Officer And Student Wounded At Wisconsin's 2nd School Shooting In 2 Days
Two injured in Wisconsin after school resource officer shoots the high school student that stabbed him
In the last two days in Wisconsin, there have been two instances of school resource officers shooting students who brought weapons to school. According to ABC News, on Tuesday, December 3, 2019, a student allegedly stabbed a school resource officer at Oshkosh West High School in Oshkosh, Wisconsin, and then the officer shot the student in response. On Monday at a different high school in the state, a student brought two guns to school, pointed one at the resource officer, and then was shot by said officer.
During the incident earlier today, the 16-year-old student and the officer reportedly had an “altercation” when the student stabbed the officer with an “edged” weapon, though Oshkosh Police Department was clear to point out that the weapon was not a knife. After the student stabbed the officer, the officer shot the student once. Both officer and student are hospitalized and being treated for non-life-threatening injuries.
The school went on lockdown and all classes have been called off for Wednesday across the Oshkosh Area School District.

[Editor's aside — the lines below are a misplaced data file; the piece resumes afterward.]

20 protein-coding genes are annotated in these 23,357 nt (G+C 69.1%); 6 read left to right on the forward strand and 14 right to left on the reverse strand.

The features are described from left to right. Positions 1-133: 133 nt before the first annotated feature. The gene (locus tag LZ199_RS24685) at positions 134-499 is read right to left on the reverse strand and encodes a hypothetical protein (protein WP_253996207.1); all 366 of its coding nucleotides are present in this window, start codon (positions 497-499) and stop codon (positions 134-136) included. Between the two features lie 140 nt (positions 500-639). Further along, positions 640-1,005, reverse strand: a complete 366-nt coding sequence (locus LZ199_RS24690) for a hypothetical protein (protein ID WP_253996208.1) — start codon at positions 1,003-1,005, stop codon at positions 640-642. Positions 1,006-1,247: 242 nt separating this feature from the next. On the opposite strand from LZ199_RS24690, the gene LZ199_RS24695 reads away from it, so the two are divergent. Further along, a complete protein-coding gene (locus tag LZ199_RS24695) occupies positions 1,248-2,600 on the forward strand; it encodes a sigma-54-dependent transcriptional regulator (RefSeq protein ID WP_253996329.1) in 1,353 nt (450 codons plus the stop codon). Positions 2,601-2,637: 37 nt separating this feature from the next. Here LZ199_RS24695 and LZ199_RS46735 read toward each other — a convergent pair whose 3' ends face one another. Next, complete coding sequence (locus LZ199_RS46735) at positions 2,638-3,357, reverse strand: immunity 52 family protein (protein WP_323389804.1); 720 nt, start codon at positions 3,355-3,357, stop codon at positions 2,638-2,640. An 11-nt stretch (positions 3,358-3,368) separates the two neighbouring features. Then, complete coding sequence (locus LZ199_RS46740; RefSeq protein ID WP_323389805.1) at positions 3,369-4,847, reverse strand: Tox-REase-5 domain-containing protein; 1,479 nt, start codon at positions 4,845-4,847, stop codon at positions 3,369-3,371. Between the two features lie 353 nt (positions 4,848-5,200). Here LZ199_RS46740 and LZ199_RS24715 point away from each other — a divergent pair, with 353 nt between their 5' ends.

“I heard people yelling and running, and I heard a bang but not sure what the bang was,” Senior Dakota Meisel told Milwaukee Journal Sentinel. “We all got into the part of the room, closed all the doors, turned off the lights, and sat in the back of the class room quiet and we contacted parents and siblings, and waited until told what to do.”
On Monday at Waukesha South High School in Waukesha, Wisconsin, just 80 miles from today’s shooting, a 17-year-old student brought a gun and a pellet gun to school, refused to drop his weapons and even pointed the guns at the school resource officer, who then shot the student. The teen is reportedly hospitalized and in stable condition.
Wisconsin Attorney General Josh Kaul told USA Today that he “pledged to work with the school districts on preventing future acts of violence,” which would include more mental health resources in an attempt to prevent future school shootings. However, Kaul supported a pair of bills that would have instituted universal background checks and given judges the power to take guns from at-risk individuals, but the bill was blocked by the Republican-dominated Legislature.
“This problem isn’t going to go away because the Legislature ignores it,” Kaul told the Star Tribute back in November.
After the incident at Oshkosh West High, one student’s father told the Sentinel what parents all over the U.S. feel every day. “It freaks me out,” he said. “I’ve been scared to death every time I drop my kids off at school.”